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Public incentives need a public purpose, Atlanta

One of the ways Atlanta messed up with the proposed Gulch project is with ownership. All the subsidies we’re providing, which are coming through the Westside Tax Allocation District (TAD), will go towards privately-owned infrastructure such as the giant parking podium and the private streets inside the project.

We should be asking developer CIM Group to build bike paths on nearby streets or to pay for repairs to the nearby Five Points MARTA Station. CIM isn’t improving the public realm at all, and the city will have no ownership of the things that are being subsidized. That’s wrong.

Look at the photo of Ted Turner Drive below, where the Gulch development will sit (just to the right, out of frame). It’s a grim stretch of road with no greenery or bike lanes. Instead of improving this road that we own publicly, we’re improving a piece of land that will be owned privately, beside it.

Ted Turner Drive
Ted Turner Drive

This deal becomes even worse when you look at this passage from the Westside TAD Redevelopment Plan, clearly stating that this tool is for public improvements:

“Private improvements will generally be financed by private sources and developed by private business. The Redevelopment Plan and the public improvements that will be undertaken in implementing that plan will enhance their success. However, the Redevelopment Plan does anticipate the use of public funds for select public/private ventures…”

Centennial Park Atlanta
Centennial Park in Downtown Atlanta

The TAD was originally created to fund Centennial Olympic Park, a public improvement. Then we started funding private improvements, which clearly conflicts with the spirit of the plan, and leaves us financing private development when we could be getting some public investment out of this.

This Next City article from last week has a good quote from a professor of law at Georgia State University named Tanya Washington who sums up the situation well: “My biggest issue is, we’re going to subsidize $1.5 billion worth of this project and we’re not going to own any of it.”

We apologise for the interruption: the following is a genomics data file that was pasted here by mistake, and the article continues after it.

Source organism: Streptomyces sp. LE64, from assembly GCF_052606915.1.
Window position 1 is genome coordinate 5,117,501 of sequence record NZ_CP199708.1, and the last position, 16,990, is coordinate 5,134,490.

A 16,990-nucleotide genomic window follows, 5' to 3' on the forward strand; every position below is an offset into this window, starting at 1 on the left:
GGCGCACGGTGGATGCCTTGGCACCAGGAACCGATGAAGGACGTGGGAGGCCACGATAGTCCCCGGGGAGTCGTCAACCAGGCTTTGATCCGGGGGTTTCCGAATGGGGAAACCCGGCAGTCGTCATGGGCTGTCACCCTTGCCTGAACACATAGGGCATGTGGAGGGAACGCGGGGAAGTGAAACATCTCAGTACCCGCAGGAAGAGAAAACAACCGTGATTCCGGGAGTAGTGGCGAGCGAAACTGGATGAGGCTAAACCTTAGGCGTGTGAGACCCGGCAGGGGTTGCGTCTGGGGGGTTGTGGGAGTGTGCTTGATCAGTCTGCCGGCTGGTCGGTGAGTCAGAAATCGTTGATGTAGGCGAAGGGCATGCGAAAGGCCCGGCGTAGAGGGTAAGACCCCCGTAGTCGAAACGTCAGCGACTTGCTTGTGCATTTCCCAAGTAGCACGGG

Chicago gets it right with a similar deal, ensuring public-owned improvements

Compare that situation in Atlanta to a recent news item out of Chicago. There, four sites that were up for the Amazon HQ2 location, just like our Gulch was, are being eyed for big developments that would be spurred by a cumulative $1.7 billion in public subsidies – also a familiar scenario for Atlanta.

Except in their case, developers benefitting from the subsidies will be asked to bankroll public infrastructure improvements to roads and transit in Chicago, instead of just private development. They’re going to have ownership of the results.

It’s also important to note that Chicago’s population is 2.7 million, compared to the City of Atlanta’s 486k. The subsidy-per-capita is off the charts in Atlanta with the Gulch deal. Atlanta has hit a new low when it comes to bad practices in economic development.

Atlanta City Council approved the Gulch deal

Thanks to City Councilmembers Andre Dickens, Natalyn Mosby Archibong, Amir Farokhi, Jennifer Ide, Matt Westmoreland, and Howard Shook. All of them saw enough of the fault in this bad Gulch proposal that they voted ‘no’ a couple of weeks ago. They did the right thing. Unfortunately, there were still enough ‘yes’ votes that it passed.

Basically the thing that passed is the same proposal that CIM Group originally offered. Aside from some small amendments, there have been hardly any substantive changes to improve it since the deal was first announced — except for the Westside TAD not being extended another 10 years.

No guarantee of private streets that offer the exact same access and engagement that we expect from public ones. No guarantee that there will be room for commuter rail and a platform (see comment below for one small amendment that at least gives a nod to this). No formal Community Benefits Agreement with surrounding neighborhoods. No improvement to the affordable housing supply as listed in the proposal.

We’re disappointed by a vote from Council that fails to address solid concerns about the effect a public-supported project will have on urbanism and on the importance of TAD incentives for public-owned spaces.

Is this all over? Possibly not. The”Redlight the Gulch” group that vocally opposed the deal doesn’t consider City Council’s greenlight for the proposal to be the end of the fight.

They’re trying to raise $30k in legal fees to bring legal action against the city, writing: “Our crack legal expert has already warned council that the sales tax exemption part of the scheme is unconstitutional.”